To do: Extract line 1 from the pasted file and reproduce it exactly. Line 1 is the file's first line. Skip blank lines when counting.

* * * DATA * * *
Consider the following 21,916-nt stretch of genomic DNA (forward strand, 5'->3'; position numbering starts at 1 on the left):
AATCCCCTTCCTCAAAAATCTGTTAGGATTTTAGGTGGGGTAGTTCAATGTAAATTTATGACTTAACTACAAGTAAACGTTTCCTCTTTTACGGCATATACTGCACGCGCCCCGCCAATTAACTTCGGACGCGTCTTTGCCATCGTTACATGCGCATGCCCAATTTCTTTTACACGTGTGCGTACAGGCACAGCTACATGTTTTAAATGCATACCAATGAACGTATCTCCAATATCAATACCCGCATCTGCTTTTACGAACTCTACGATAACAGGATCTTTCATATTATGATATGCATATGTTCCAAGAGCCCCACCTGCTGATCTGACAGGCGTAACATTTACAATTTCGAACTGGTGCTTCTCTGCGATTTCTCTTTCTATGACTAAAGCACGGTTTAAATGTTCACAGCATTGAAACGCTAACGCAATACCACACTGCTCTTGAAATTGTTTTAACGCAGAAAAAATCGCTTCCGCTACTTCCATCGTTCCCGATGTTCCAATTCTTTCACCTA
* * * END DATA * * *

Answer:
Consider the following 21,916-nt stretch of genomic DNA (forward strand, 5'->3'; position numbering starts at 1 on the left):